on Feb 10, 2015 at 3:28:12 pm

Also remember to backup your elements.

Nothing worse than needing to go back 1 step on something, and you don't have the photos you started with , or something like that.

When I do an archive, i have everything i brought into the system as far as music, stills, animations, scripts, notes, lists.
If it was associated with the project, it gets put into my archive.
I usually leave the archive of the camera masters to the producer/camera op, unless they specifically request it.

I also archive a digital copy of my master output.

As far as LTO equipment goes, there are cheaper ways of building a system.
We used to have a Cache, which was quite expensive, and was never my favourite.

I've since built my own system, and its been running perfectly for a couple of years now, at about half the price.
Mac Mini
Expansion chassis with mini sas interface
Quantum LTO 6 Drive
software - I'm using BRU PE, and find it very simple, the catalog system is great, and if your client wants their LTO tape back, there is no charge for a restore only version of the software. In fact you have the option of burning it to disc when you do your initial archive for them.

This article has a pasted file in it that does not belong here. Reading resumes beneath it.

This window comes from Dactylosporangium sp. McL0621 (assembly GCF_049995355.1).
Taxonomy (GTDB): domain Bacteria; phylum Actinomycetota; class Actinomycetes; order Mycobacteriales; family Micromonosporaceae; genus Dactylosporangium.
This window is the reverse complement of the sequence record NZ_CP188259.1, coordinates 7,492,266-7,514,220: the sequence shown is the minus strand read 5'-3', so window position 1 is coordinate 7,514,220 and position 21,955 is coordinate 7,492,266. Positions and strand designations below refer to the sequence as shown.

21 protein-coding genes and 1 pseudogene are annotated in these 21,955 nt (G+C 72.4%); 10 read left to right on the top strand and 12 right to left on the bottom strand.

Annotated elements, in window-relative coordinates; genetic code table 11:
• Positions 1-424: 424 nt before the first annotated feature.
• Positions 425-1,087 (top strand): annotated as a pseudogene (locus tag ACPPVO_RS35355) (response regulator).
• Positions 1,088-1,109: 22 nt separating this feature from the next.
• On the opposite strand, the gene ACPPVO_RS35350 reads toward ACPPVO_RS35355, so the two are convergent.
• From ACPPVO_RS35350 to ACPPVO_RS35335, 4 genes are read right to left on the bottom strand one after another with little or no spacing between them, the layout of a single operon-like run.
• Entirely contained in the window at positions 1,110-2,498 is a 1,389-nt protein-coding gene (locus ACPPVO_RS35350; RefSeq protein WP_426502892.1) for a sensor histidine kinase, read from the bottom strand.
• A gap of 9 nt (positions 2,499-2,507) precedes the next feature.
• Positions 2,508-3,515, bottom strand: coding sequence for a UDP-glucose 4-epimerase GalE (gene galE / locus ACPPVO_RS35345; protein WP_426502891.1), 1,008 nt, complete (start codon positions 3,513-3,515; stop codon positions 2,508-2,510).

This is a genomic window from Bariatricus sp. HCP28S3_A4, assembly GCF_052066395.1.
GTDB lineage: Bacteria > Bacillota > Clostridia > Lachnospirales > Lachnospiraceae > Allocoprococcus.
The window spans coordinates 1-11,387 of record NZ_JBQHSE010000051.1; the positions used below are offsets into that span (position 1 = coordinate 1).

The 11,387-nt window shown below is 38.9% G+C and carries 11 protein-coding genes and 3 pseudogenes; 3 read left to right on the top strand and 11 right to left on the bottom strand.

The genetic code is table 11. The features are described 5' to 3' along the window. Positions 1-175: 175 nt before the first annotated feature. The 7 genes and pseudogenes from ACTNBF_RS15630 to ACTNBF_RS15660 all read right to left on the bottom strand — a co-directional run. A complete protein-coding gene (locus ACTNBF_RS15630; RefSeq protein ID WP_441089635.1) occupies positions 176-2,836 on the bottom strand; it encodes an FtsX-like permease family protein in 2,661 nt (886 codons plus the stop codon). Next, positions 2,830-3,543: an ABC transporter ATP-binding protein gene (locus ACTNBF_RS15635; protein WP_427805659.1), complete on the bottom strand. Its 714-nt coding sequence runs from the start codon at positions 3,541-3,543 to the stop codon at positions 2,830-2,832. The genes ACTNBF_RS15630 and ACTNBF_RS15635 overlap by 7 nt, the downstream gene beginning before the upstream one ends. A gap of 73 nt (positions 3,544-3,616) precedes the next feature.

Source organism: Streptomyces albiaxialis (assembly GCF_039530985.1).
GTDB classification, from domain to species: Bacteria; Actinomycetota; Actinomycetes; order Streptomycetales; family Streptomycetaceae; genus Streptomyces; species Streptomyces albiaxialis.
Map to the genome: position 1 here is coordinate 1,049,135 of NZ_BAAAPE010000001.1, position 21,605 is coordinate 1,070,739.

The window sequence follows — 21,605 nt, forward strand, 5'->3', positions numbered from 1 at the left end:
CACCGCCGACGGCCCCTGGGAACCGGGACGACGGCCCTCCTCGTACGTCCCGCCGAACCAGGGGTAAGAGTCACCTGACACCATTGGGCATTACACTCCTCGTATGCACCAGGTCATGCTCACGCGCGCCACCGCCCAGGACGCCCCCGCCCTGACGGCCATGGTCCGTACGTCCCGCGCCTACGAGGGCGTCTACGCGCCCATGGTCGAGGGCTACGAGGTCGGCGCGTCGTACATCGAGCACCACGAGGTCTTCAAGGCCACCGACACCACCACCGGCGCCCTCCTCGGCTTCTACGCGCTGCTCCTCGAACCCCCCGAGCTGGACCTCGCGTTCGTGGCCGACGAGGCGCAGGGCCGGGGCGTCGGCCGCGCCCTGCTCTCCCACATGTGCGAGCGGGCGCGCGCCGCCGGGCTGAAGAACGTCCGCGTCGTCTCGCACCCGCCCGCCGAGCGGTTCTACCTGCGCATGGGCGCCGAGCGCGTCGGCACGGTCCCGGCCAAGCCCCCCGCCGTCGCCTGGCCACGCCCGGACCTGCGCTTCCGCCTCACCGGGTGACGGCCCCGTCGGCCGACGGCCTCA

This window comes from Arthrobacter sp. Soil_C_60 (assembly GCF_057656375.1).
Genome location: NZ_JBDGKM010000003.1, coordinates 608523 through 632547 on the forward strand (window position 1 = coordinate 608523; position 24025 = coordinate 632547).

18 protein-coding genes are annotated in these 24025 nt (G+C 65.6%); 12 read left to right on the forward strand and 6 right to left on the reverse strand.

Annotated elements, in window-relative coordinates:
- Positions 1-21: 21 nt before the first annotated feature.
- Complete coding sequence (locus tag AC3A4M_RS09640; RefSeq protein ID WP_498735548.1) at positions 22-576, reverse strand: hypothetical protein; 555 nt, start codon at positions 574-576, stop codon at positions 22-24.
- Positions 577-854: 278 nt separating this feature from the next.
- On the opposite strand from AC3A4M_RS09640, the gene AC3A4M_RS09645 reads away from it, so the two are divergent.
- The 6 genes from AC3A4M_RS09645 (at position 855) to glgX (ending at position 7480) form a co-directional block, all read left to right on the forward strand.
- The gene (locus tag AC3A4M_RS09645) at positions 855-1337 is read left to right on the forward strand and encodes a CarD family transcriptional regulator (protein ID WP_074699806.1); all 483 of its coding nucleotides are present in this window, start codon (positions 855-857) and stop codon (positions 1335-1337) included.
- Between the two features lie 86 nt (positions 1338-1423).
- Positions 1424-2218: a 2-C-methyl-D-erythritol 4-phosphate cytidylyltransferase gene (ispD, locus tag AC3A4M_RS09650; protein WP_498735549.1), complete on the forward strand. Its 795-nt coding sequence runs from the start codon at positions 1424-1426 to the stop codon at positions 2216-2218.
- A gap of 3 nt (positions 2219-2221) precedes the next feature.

I also do some LTFS archives, but find them much harder to go back to if i need to pull out a couple of files. A lot more scanning of the tape when you use that system. Software for it is usually free though. Do some research and (eventually) some testing.

Glenn

Glenn


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Jerry Sneede
Re: Backup / Archive Advice?
on Feb 10, 2015 at 11:55:46 pm

I'm still a bit unclear about how to archive the MC projects. I'm used to FCP's media manager, also used to having all the files for a project in a project folder, unlike Avid putting all the transcoded footage in one folder. I know there is third party software for this, anyone know of anything good? I heard about this Russian free software but the URL does not seem to go anywhere anymore. Also, what do you usually archive, the transcodes or the original media (or both)? Thanks for any help on this.